Adventures in Lunch Making

The situation is this, readers:

I’m currently on day one of my week-long break from school, which should be great because it was a hard month; I strived harder to become a better person, I made some startling realizations, achievements were made, friendships forged, blah blah blah. But, I have a problem. I fear I am going to starve.

Actually, let’s backtrack real quick, all the way to last summer vacation. So, after the curtain fell on my very first year of college, I headed home with the stars in my eyes and a song in my heart (Freshman Ashley had a penchant for showtunes, bless her soul). After losing 10 pounds the first month back without any kind of exercise (Me and physical activity are antithetical to one another. Remember my post about being sore after playing one lackluster game of badminton? Yeah, it’s like that.) I quickly realized something: my body was going into crisis mode from the loss of the caf. In the caf, your wildest culinary dreams come true three times a day, with little to no effort on your part. In my house, I have to get out of my bed, walk the 20 feet to my kitchen, find the food, prepare the food, eat the food, clean up the mess from the food, and then shuffle back to bed. No. No thank you. So I lost all that weight because I, being in that lazy summer mindset, just didn’t want to put the work into eating as much as I did at school. It was a tragic turn of events, I assure you.

Which brings us back to right now. I’m sitting on my bed, starving. The only thing I’ve eaten is a pack of questionable fruit snacks in the shape of Scooby-Doo characters (and even after eating that, I had to do taxes and worry about mortgages and 401Ks just to reaffirm my status as an adult to my cat). My parents are gone, so I can’t do my usual “I’m your child/look at your child/your child is hungry/do something” shtick in order to guilt them into providing for their youngest daughter. My life is so hard sometimes, readers, let me tell you.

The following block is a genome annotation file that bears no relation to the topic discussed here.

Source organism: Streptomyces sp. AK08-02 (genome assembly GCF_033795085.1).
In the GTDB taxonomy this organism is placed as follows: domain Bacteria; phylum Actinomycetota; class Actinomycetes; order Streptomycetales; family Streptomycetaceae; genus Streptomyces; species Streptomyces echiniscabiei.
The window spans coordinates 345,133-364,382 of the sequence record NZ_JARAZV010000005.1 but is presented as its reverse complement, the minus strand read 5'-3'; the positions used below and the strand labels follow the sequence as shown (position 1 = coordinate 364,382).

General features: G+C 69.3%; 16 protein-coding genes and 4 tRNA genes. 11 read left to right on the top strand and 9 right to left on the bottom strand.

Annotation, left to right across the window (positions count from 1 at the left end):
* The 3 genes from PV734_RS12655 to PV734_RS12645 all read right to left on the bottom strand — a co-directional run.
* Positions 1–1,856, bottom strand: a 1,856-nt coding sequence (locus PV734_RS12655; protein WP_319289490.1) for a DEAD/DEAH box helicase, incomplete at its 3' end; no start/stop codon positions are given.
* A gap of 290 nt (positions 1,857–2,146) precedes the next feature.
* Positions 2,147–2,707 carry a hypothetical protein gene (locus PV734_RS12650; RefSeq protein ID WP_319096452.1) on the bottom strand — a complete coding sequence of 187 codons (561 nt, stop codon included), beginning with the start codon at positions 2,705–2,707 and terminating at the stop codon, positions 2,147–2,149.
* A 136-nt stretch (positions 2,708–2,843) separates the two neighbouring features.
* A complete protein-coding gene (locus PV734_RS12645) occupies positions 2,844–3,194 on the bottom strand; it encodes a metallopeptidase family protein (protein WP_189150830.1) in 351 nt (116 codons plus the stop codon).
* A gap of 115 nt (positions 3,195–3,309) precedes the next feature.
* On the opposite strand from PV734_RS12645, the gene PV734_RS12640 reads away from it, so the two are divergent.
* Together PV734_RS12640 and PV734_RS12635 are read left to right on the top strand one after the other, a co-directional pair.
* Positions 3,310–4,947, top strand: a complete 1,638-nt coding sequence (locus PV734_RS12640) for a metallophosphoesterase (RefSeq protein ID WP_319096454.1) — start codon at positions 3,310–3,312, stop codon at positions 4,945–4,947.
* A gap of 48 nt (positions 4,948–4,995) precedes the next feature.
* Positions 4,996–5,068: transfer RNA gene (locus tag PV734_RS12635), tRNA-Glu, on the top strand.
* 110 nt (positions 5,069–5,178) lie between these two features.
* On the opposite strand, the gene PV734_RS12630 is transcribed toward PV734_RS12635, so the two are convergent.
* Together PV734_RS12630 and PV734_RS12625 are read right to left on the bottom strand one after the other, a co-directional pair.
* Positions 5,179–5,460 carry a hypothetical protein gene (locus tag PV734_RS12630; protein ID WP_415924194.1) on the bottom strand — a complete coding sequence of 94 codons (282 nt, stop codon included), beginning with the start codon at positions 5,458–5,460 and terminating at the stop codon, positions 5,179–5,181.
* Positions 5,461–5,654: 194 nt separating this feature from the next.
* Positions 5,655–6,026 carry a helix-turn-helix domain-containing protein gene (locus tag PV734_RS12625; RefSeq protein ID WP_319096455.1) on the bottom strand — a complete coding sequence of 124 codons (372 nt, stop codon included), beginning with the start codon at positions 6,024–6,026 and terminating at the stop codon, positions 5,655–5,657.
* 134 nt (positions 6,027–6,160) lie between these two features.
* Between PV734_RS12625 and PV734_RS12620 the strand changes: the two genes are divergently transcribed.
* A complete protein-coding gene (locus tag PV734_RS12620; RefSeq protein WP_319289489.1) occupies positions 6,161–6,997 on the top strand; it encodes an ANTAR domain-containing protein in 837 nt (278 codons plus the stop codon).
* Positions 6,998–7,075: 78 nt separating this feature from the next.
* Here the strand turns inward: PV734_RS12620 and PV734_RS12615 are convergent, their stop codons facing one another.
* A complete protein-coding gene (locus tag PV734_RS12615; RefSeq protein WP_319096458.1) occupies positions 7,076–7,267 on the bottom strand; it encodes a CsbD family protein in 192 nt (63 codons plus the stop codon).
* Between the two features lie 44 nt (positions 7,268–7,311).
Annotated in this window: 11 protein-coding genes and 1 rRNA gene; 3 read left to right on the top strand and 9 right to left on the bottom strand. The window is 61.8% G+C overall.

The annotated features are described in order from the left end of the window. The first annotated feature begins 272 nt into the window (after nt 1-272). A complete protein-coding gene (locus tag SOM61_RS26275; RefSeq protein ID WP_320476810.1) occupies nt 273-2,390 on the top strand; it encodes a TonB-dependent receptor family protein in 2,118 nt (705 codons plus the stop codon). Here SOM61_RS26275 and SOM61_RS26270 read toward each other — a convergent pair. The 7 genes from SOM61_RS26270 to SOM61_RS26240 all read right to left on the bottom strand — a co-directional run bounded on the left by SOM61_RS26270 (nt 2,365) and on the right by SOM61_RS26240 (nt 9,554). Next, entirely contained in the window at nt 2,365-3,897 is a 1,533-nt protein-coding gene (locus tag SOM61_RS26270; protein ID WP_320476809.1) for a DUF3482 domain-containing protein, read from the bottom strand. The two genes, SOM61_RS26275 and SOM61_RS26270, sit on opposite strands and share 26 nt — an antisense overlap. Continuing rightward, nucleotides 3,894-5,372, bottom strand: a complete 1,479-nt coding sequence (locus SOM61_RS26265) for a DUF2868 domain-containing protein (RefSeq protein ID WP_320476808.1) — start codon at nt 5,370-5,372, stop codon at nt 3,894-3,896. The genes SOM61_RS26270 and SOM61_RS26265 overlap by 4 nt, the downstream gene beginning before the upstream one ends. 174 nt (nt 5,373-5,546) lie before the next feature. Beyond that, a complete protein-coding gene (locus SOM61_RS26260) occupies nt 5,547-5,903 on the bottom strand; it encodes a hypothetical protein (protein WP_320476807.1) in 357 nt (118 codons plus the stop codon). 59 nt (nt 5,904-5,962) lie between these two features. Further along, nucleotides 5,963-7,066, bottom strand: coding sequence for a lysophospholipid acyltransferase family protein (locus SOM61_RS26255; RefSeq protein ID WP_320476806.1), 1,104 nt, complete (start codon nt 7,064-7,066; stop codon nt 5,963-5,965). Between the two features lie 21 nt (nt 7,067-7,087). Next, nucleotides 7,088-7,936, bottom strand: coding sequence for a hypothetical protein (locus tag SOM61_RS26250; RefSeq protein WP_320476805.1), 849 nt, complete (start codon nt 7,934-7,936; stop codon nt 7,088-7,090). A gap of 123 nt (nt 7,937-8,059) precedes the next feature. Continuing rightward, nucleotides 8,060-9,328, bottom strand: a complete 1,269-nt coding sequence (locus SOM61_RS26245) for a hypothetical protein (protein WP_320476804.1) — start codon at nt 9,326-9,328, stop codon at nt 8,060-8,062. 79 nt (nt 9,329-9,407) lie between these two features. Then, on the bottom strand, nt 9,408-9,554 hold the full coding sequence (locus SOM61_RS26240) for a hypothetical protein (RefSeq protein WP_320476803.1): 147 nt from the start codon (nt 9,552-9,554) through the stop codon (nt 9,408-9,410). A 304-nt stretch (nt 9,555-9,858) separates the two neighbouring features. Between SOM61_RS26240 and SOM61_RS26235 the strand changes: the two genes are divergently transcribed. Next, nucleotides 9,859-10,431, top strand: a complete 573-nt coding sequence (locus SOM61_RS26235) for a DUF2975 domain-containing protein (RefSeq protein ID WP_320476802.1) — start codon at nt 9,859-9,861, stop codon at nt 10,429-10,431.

So, in order to live vicariously through my memories, let’s talk about the caf some more.

If I was there instead of in my current predicament, I might be standing in line to get whatever the main line was serving. It’d probably be something amazing and comforting. With mashed potatoes. Seriously. I swear we have mashed potatoes with everything. Turkey? How about some mashed potatoes with that. Pasta? How about some mashed potatoes with that. Mashed potatoes? How about some mashed potatoes with that. Not that I am complaining. I’m an Idahoan through and through, so of course I am not going to turn down potatoes.

Or I could have just put in my order at the grill for a turkey burger or chicken tenders. The grill people are pretty great. They take the time to learn your name, which is something my own mother has yet to do (almost two decades in, readers, she’ll get it eventually). Same with the people at the sandwich station. They are always so nice.

There’s Global, with its spicy, foreign food that my delicate dietary disposition cannot really tolerate too often (but, God help me, I still try). Or its neighbor across the way, the Pizza nook (not its official name, but it’s pretty fitting as they serve pizza and occupy a nook-look area), with crazy flavor combinations that are sure to confuse, yet delight, your taste buds.

Ugh. I regret talking about all this food. Now I’m even hungrier and, despite the fact that I can literally see it from my bed, the fridge feels like a thousand miles away. If I don’t write back soon, assume I have succumbed to starvation. Don’t let them make a crappy Lifetime movie out of my story, readers. Or do, but make sure I’m played by Emma Stone (or, go with me on this one, Steve Buscemi).  

-Ashley A. Miller

 P.S. The picture attached to this post is the only friend I have in this hellish ordeal, my cat.

Ashley is a sophomore Creative Writing major from Payette, Idaho.